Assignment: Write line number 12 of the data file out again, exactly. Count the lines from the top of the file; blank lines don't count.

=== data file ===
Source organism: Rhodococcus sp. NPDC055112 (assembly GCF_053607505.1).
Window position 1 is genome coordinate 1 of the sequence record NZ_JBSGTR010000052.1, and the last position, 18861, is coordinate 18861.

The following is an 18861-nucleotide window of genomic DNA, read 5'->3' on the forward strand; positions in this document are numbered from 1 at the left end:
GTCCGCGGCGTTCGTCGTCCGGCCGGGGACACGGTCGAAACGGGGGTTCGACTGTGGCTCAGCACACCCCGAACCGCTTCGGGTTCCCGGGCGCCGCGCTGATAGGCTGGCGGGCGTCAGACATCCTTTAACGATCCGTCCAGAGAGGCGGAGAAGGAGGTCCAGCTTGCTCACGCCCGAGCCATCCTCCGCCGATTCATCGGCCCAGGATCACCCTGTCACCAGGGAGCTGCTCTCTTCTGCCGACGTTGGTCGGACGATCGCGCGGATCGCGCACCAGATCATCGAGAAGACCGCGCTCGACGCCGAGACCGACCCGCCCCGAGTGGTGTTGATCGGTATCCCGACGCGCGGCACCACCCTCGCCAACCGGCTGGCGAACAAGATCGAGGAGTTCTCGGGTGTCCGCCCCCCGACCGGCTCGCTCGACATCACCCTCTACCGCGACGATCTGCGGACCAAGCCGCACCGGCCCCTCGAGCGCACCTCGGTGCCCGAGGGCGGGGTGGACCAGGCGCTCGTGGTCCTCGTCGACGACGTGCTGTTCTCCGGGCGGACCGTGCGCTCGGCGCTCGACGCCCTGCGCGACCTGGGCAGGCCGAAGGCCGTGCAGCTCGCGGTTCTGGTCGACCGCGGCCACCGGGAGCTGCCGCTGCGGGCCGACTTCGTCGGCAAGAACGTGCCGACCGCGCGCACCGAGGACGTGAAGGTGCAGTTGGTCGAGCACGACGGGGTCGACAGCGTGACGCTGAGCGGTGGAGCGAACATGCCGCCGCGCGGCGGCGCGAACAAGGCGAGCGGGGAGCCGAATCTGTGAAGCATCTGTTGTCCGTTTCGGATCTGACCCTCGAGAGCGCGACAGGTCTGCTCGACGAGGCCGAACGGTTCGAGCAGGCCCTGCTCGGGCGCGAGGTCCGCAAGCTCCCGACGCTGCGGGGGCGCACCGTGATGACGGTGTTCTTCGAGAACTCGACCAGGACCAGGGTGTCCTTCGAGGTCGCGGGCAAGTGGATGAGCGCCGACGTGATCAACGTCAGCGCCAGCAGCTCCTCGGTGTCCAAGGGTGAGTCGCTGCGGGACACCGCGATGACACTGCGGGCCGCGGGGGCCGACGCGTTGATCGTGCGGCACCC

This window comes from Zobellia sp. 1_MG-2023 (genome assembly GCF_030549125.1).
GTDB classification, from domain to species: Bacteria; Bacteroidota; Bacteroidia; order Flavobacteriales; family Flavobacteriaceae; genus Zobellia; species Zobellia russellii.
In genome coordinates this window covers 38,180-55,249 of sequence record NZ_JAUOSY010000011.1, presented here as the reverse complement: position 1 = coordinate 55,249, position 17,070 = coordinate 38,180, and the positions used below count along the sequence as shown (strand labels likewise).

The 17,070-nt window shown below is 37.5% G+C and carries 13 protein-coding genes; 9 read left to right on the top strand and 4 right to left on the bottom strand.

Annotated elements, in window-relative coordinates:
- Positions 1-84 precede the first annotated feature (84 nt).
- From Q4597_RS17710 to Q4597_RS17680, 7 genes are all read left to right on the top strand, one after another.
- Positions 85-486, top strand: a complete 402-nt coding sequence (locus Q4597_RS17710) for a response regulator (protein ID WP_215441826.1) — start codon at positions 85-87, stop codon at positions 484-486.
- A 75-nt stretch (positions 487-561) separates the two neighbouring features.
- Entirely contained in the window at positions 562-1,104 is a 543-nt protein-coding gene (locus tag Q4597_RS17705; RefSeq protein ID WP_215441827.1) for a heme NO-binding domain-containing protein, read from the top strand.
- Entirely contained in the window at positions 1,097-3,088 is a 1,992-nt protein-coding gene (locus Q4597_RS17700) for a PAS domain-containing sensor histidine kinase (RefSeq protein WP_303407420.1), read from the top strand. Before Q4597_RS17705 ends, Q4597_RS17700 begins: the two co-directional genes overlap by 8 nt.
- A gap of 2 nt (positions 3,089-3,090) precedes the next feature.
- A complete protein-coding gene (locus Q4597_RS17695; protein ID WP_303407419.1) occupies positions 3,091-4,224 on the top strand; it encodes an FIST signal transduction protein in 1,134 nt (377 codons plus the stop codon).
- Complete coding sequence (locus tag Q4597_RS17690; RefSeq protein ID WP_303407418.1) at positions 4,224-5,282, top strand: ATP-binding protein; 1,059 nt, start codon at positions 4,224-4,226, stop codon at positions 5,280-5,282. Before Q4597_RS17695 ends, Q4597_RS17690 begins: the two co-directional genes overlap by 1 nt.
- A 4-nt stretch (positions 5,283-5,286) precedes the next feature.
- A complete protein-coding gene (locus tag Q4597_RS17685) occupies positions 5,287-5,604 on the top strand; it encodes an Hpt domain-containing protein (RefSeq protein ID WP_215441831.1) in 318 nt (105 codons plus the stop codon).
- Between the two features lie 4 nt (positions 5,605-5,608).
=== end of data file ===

- Positions 85-486, top strand: a complete 402-nt coding sequence (locus Q4597_RS17710) for a response regulator (protein ID WP_215441826.1) — start codon at positions 85-87, stop codon at positions 484-486.